[...] This approach entails incorporating knowledge management techniques to the core processes and systems of the organizations so that the people working in the organization do not need to find extra time for knowledge management activities, or consider knowledge management as a separate distinct activity in addition to the core process of the company. The design caters to recording the knowledge that goes into the process and the unique experiences encountered during the implementation of the process. With this approach, the company's training programs focus on functional and business specific skill development programs as well as competency development focused programs. [...]
[...] Organizations therefore need to identify areas where sharing of knowledge and best practices help increase company performance, and Knowledge Management provide an enabling framework to fully leverage the "collective knowledge" in an organization. Knowledge Management efforts focus on organizational objectives such as improved performance, competitive advantage, innovation, the sharing of lessons learned, and continuous improvement of the organization. Knowledge Management differs from Organizational Learning in the sense that while Organizational Learning focus on the acquiring of new knowledge; Knowledge Management attempts to manage the available knowledge as a strategic asset. [...]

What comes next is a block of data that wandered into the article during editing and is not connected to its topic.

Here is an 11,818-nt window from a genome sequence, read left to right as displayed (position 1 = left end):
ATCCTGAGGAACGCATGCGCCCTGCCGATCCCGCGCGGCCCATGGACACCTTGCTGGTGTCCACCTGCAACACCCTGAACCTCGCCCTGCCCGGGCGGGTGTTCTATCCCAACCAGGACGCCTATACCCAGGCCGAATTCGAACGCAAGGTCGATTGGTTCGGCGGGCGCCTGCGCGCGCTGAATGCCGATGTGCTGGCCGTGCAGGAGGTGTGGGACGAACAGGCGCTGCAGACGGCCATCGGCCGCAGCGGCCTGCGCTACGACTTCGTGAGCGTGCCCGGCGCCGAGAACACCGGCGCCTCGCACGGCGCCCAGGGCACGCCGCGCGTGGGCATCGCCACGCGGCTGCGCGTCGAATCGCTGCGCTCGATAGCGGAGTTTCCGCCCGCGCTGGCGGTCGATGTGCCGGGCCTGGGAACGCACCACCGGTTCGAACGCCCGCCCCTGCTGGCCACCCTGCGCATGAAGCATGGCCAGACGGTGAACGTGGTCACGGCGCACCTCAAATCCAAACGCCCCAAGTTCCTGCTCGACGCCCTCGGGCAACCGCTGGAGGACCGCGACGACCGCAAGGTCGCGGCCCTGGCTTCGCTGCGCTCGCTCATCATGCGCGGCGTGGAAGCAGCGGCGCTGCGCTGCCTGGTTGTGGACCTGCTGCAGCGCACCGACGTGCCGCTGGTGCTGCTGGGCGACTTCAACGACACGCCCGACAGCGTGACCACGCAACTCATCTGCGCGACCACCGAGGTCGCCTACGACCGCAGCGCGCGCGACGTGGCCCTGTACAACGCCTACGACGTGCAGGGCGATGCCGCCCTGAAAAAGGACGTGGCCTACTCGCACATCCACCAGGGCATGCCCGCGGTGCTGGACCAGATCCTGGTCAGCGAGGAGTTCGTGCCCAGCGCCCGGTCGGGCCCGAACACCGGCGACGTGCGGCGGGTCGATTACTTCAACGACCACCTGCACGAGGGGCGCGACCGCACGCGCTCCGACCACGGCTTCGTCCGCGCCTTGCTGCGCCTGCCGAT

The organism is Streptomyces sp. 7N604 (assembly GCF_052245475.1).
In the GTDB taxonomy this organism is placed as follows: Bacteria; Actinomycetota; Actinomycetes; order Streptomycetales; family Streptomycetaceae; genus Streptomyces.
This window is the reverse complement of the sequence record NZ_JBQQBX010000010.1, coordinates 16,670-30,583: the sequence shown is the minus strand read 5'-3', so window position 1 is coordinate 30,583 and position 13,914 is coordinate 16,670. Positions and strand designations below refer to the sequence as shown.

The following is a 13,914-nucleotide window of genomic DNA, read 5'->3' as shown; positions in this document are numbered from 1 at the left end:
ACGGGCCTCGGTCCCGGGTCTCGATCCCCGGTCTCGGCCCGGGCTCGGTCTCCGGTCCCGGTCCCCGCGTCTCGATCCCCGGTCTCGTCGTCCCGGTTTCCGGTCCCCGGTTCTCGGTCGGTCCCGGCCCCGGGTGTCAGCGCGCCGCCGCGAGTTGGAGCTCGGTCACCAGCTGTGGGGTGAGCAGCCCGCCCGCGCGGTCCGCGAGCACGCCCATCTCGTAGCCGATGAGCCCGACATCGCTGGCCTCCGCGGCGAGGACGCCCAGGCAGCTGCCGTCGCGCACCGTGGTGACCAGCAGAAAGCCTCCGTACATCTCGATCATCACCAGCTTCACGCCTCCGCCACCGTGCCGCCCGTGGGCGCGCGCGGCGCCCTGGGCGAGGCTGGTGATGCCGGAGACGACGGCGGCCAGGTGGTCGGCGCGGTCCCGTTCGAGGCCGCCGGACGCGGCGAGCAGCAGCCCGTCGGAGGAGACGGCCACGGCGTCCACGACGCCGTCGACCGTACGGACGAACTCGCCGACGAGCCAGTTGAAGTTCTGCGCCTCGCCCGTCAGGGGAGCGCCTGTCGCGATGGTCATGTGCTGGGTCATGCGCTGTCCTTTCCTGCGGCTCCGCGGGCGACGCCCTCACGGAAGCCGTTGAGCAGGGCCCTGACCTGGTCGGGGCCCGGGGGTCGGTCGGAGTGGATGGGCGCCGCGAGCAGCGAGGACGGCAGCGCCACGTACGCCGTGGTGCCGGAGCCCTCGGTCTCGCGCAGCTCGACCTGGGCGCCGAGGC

[...] Over the past decade, many organizations have recognized the importance of Knowledge Management and given this concept a high priority, and more and more organizations institute similar initiatives to develop the culture of Knowledge sharing and dissemination within their organizations. REFERENCES Alavi, Maryam & Dorothy E. Leidner (1999), "Knowledge management systems: issues, challenges, and benefits", Communications of the AIS 1 Alavi, Maryam & Dorothy E. Leidner (2001), "Review: Knowledge Management and Knowledge Management Systems: Conceptual Foundations and Research Issues", MIS Quarterly 25 107-136 Bontis, Nick, & Chun Wei Choo (2002), The Strategic Management of Intellectual Capital and Organizational Knowledge, New York: Oxford University Press, ISBN 019513866X Capozzi, Marla M. [...]
[...] While coaching and mentoring are traditional practices in organizations, the incorporation of Knowledge Management dimensions to these practice lead to a focus on disseminating relevant knowledge that a new employee needs to know, from the existing knowledge repository. The ideal role of a coach or a mentor in a knowledge management environment is to encourage the new joinee to look beyond the obvious, past learning and base decisions on a more informed platform. While the higher echelons of hierarchy take to mentoring, the lower levels that include artisans have a master-apprentice relationship where the technical skill and expertise passes on from the experienced employee to the new recruit. [...]
using our reader.